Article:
2020 Grammys

On 'Forgive,' Howard Makes Musical Strides

Excerpted from the magazine for Billboard.com.

Powered by proven commercial clout as a songwriter, powerhouse vocal chops, and an ear-grabbing leadoff single, Rebecca Lynn Howard could be poised to break big with "Forgive," her second release on MCA Nashville. Due Sept. 10, "Forgive" is a diverse record, with 12 cuts running the gamut from hardcore, traditional country to more radio-friendly, pop-leaning material, touching on gospel, uptempos, and power ballads along the way.

She also co-wrote seven of the songs, and according to Howard, the diversity is by design. "I feel like this album is a true reflection of where I'm at as an individual and a songwriter," she says. "It's diverse because my musical influences are so diverse. What goes in, comes out."

The title cut, a ballad featuring a stellar performance from Howard, is gaining steam at radio, reaching No. 32 on the Billboard Hot Country Singles & Tracks chart this week.

"Forgive" was produced by Trey Bruce and Mark Wright; Bruce is also Howard's chief co-writer. Howard feels she has made strides between her two releases. "I have a lot more conviction about music than I did before. I wasn't afraid to take musical risks [this time], and this is a more grown-up record, with more mature content. It's just the difference between [being] 18 and 23 years old."

Musically, the record ranges from the country-poppish "Beautiful to You" and light-hearted uptempo "Pink Flamingo Kind of Love" to the contemporary hoedown of "Dancin' in God's Country," the powerful, melodic "Didn't Look Like Alcohol," and the stone-country weeper "Jesus and Bartenders." Throughout, Howard's pure, Eastern Kentucky vocal gives each song an undeniable country slant, regardless of style.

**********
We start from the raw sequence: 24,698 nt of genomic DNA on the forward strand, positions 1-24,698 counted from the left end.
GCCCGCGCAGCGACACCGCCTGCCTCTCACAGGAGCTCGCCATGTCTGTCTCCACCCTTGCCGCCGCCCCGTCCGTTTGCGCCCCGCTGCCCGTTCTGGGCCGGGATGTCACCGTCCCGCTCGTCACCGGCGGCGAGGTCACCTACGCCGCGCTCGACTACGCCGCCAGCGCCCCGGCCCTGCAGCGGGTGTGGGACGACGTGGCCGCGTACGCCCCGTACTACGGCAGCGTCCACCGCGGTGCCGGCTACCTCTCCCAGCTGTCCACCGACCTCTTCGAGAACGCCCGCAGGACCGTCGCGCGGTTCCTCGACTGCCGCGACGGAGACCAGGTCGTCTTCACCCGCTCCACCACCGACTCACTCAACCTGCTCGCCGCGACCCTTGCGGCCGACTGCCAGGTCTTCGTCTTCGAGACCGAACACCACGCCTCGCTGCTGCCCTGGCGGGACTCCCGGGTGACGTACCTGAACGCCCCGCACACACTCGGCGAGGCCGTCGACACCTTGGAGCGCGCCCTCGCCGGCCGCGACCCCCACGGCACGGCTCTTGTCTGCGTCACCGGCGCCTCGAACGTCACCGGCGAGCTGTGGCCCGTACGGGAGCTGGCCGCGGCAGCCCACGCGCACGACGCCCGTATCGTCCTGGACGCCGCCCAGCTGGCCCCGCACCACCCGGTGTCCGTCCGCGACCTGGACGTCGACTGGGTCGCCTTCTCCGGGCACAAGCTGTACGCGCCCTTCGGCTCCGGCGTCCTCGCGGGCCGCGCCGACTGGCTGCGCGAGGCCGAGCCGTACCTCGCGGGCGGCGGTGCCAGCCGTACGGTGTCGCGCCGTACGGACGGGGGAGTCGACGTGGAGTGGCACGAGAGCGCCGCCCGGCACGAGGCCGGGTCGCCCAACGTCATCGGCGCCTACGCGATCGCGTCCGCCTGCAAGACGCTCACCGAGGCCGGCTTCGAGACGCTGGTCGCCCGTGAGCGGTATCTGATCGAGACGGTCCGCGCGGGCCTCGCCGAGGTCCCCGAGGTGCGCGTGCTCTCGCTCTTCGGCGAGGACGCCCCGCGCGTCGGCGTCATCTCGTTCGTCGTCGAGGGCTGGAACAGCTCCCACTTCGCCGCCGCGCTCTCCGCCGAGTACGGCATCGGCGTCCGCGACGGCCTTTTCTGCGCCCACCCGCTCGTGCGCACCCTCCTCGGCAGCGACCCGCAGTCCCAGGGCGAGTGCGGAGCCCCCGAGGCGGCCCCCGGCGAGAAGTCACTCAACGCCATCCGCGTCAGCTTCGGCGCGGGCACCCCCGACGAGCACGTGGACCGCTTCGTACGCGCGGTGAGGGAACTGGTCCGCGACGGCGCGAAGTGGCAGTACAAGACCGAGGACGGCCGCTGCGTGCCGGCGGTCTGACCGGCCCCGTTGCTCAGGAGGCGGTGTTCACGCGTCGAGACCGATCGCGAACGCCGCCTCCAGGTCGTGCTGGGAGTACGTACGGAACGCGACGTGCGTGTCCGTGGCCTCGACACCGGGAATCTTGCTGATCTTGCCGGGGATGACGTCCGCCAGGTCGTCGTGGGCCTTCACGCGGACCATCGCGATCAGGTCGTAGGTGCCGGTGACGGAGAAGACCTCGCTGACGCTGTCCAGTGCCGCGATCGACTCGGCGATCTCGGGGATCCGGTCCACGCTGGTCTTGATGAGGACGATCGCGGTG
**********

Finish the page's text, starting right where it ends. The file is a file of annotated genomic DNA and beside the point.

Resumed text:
"Trey is a great producer. He gets what I'm about musically," Howard says. "I'm young, I want to be hip, and I want my music to reflect that. At the same time, I can't let go of my roots, tradition, and accent. That isn't going anywhere."

The record wraps with a subtle take on the classic gospel hymn "Softly and Tenderly." The contrast between bar stools and church pews isn't lost on Howard. "Religion and alcohol walk hand and hand in country music," she says. "I know it's ironic, but the people I grew up with that listened to country music, they're people that deal with these issues. Why listen to music if the song says nothing about our life?"

Indeed, the title cut was taken from Howard's experience watching a close friend go through the hurt and frustration of a divorce. "To see her hurting was hard for me, and I told her I hate the fact [that] I get songs from the personal suffering of people I love, but that's the curse of being a songwriter."

Howard will play a series of Canadian dates this fall with Kenny Rogers and Diamond Rio and will perform an acoustic version of "Forgive" for an October episode of the NBC-TV drama "Providence." The song will also appear on a "Providence" soundtrack due Aug. 8 via MCA.

Excerpted from the July 20, 2002, issue of Billboard. The full original text of the article is available in the Billboard.com members section.

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